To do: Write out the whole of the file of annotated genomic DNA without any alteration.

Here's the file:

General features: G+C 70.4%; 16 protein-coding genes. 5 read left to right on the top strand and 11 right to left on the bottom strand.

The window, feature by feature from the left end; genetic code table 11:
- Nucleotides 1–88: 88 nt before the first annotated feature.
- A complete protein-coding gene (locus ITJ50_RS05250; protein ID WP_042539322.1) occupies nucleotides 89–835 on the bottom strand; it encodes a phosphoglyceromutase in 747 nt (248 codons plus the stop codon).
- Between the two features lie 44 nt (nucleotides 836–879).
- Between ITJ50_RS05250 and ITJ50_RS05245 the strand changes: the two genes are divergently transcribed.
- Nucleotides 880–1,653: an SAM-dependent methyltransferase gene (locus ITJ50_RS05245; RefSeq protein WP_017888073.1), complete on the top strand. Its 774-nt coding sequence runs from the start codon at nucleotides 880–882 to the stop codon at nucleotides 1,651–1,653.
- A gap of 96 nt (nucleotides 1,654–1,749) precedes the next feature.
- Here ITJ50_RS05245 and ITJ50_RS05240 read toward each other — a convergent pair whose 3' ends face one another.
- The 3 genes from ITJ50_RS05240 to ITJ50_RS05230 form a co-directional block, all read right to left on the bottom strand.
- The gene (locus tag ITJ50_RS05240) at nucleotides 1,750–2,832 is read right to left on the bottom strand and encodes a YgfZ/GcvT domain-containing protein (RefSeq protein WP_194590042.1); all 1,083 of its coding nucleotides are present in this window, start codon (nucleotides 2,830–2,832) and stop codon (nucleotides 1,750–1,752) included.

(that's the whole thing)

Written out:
General features: G+C 70.4%; 16 protein-coding genes. 5 read left to right on the top strand and 11 right to left on the bottom strand.

The window, feature by feature from the left end; genetic code table 11:
- Nucleotides 1–88: 88 nt before the first annotated feature.
- A complete protein-coding gene (locus ITJ50_RS05250; protein ID WP_042539322.1) occupies nucleotides 89–835 on the bottom strand; it encodes a phosphoglyceromutase in 747 nt (248 codons plus the stop codon).
- Between the two features lie 44 nt (nucleotides 836–879).
- Between ITJ50_RS05250 and ITJ50_RS05245 the strand changes: the two genes are divergently transcribed.
- Nucleotides 880–1,653: an SAM-dependent methyltransferase gene (locus ITJ50_RS05245; RefSeq protein WP_017888073.1), complete on the top strand. Its 774-nt coding sequence runs from the start codon at nucleotides 880–882 to the stop codon at nucleotides 1,651–1,653.
- A gap of 96 nt (nucleotides 1,654–1,749) precedes the next feature.
- Here ITJ50_RS05245 and ITJ50_RS05240 read toward each other — a convergent pair whose 3' ends face one another.
- The 3 genes from ITJ50_RS05240 to ITJ50_RS05230 form a co-directional block, all read right to left on the bottom strand.
- The gene (locus tag ITJ50_RS05240) at nucleotides 1,750–2,832 is read right to left on the bottom strand and encodes a YgfZ/GcvT domain-containing protein (RefSeq protein WP_194590042.1); all 1,083 of its coding nucleotides are present in this window, start codon (nucleotides 2,830–2,832) and stop codon (nucleotides 1,750–1,752) included.